Contingent events

The Defense Industry Daily describes the Navy’s struggle to meet two challenges: enemy diesel electric submarines in littoral waters which can best be found by active sonar and environmental restrictions. Recently the Navy won a Supreme Court case 6-3 to train without reducing the power of its sonar.


This case stems from the legality of warfare training exercises conducted by the U.S. Navy off the coast of Southern California. The Navy trains in Southern California because its coastal bathymetry provides unique training opportunities, and because the area has the necessary bases to train integrated forces. The exercises, known as “SOCAL exercises,” test the Navy’s ability to conduct anti-submarine warfare (ASW) through the use of mid-frequency active sonar (MFA sonar). Active sonar, which allows a vessel to detect submarines in the vicinity, involves the transmission of a loud noise underwater from a sonar source, which then monitors whether the noise returns. If it does, it may indicate that the sound has bounced off a nearby submarine. The Navy prefers MFA sonar to other forms of sonar because it allows better detection of quiet diesel electric submarines.

The arguments before the USSC were of course legal in character. No one, not even Souter or Ginsburg, who voted against the Navy, seemed to dispute the utility of sonar in detecting enemy subs. But the questions was whether the Navy had made some procedural omission when it applied to train or whether by letting the Navy receive an exemption based on national security the Supreme Court would abet a violation of the separation of powers. The SCOTUS blog gives a flavor of the complex legal wrangling.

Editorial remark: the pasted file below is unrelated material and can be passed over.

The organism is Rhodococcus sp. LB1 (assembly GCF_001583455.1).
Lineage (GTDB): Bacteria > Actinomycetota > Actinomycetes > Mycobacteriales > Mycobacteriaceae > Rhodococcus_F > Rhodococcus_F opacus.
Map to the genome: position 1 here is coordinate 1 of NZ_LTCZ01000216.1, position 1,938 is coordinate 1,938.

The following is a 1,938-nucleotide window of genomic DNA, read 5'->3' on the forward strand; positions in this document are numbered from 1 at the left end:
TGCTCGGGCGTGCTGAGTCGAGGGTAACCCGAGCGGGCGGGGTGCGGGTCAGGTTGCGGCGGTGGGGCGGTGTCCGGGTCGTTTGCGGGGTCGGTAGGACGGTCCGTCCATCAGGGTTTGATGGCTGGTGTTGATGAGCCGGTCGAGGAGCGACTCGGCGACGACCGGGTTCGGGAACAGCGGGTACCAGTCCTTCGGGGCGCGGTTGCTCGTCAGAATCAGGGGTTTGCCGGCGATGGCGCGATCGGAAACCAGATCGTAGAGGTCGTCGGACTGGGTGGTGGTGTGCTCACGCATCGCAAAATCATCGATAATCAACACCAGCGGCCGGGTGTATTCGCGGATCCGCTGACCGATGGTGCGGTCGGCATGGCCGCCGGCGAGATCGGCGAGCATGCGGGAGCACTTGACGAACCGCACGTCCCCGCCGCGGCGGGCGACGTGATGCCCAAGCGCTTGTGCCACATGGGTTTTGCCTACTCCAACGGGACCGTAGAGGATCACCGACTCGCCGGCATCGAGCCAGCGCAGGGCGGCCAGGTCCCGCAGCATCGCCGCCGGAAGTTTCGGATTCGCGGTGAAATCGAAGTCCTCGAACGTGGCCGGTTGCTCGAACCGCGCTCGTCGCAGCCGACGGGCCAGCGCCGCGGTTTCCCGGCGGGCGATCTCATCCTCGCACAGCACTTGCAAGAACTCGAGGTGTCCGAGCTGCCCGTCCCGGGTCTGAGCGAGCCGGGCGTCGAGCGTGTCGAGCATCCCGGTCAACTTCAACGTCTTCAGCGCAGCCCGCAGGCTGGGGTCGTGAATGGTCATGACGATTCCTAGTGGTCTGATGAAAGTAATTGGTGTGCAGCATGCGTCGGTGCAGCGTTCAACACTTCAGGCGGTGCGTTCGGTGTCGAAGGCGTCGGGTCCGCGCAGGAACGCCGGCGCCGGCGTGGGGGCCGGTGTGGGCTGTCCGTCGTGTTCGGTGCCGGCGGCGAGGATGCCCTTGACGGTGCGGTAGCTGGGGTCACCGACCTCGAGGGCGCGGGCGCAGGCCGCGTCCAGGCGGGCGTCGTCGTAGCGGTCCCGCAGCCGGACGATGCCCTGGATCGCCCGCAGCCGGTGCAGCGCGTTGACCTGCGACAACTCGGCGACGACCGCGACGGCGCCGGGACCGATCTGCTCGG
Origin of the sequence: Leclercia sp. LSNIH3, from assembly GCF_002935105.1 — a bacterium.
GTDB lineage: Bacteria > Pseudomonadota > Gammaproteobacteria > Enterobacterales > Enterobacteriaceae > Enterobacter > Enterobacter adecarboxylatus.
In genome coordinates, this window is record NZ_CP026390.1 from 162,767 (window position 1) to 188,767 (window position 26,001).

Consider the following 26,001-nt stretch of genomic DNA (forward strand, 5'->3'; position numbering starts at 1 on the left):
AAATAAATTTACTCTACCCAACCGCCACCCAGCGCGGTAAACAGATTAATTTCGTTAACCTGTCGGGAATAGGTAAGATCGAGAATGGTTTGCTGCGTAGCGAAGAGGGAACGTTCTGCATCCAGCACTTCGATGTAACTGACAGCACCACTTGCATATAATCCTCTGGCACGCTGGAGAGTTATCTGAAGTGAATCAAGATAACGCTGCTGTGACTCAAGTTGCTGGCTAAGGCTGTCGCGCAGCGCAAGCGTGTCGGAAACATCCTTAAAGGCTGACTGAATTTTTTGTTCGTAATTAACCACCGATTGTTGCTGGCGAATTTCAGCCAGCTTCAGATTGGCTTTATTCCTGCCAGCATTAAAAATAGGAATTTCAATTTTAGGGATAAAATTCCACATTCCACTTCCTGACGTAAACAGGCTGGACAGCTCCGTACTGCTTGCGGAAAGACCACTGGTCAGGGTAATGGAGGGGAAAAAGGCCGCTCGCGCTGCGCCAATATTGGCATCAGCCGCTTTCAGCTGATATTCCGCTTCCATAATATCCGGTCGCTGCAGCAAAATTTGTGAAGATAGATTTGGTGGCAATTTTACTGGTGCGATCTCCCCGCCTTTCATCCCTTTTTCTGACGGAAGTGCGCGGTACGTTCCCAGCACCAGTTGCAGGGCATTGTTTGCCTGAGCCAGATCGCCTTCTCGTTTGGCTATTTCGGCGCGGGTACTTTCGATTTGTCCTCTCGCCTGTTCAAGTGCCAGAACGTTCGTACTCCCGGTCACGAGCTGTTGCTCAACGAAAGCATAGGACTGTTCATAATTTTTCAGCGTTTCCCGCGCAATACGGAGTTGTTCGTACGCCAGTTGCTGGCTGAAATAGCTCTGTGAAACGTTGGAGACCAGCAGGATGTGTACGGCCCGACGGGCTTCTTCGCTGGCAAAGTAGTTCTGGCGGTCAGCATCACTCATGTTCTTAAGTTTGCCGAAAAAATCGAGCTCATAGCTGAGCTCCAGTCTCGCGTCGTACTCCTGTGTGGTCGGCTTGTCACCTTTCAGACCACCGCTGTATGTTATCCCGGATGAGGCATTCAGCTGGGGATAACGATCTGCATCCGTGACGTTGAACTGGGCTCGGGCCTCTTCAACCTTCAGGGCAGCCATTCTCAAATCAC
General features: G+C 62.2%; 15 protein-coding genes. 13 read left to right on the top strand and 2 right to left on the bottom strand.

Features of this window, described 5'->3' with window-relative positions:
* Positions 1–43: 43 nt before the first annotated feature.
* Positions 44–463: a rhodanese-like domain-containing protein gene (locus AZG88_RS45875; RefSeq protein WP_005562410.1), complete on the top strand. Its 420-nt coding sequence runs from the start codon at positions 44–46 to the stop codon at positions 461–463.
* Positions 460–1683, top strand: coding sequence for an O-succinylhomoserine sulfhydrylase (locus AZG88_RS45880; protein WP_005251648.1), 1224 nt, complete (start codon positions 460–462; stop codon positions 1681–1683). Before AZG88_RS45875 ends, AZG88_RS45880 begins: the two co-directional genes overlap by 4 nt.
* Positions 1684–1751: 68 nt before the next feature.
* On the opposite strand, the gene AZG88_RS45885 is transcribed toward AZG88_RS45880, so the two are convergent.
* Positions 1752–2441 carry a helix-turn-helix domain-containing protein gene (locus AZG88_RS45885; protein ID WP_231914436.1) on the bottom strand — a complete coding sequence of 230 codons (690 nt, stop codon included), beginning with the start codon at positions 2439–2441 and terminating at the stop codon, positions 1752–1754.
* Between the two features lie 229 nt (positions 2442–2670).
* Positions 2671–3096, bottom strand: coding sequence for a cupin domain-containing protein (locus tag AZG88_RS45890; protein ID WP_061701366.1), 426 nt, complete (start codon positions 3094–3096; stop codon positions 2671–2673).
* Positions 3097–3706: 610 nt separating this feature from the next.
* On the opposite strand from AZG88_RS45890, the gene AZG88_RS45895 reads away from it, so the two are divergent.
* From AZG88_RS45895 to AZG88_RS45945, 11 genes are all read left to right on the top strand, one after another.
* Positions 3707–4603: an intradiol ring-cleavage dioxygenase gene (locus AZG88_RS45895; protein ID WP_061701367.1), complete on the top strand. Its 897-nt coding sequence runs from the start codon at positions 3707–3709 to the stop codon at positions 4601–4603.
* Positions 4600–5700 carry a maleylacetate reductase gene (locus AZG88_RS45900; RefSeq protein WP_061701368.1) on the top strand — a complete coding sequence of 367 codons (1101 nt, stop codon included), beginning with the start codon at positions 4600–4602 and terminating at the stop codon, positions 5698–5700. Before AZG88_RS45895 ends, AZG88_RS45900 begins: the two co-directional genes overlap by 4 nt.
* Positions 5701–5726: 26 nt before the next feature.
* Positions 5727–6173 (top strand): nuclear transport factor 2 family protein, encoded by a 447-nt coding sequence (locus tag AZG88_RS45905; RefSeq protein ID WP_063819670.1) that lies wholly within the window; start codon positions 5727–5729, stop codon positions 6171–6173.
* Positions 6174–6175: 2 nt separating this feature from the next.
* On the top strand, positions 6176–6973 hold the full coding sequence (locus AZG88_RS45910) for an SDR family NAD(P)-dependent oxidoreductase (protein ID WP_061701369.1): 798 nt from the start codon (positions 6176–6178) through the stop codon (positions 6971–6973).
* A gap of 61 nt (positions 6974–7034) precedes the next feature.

It’s interesting to consider what effect contingent events have on the formulation of public policy. There’s no way of knowing whether the United States will ever go to war against a naval enemy and what effect, if any, the absence or realistic antisubmarine training would have. It would be reasonable to think the absence of anti-submarine training might lead to disastrous results, but of course there’s no way of knowing it with certitude. Public policy is the art of balancing risks while a veil is drawn across the face of the future.


But suppose we could tell through some kind of time machine what the future held? If the Supreme Court Justices knew for a fact a lack of training would definitely cause the loss of say, an aircraft carrier, instead of simply imagining that it could, what effect would that have on the beliefs of Ginsberg and Souter? And if the crystal ball showed that the USN would never need the active sonar, how far would it invalidate Robert’s arguments?

Who knows? But at any rate, very few of the policy makers will be on the relevant ships or when the contingency occurs.


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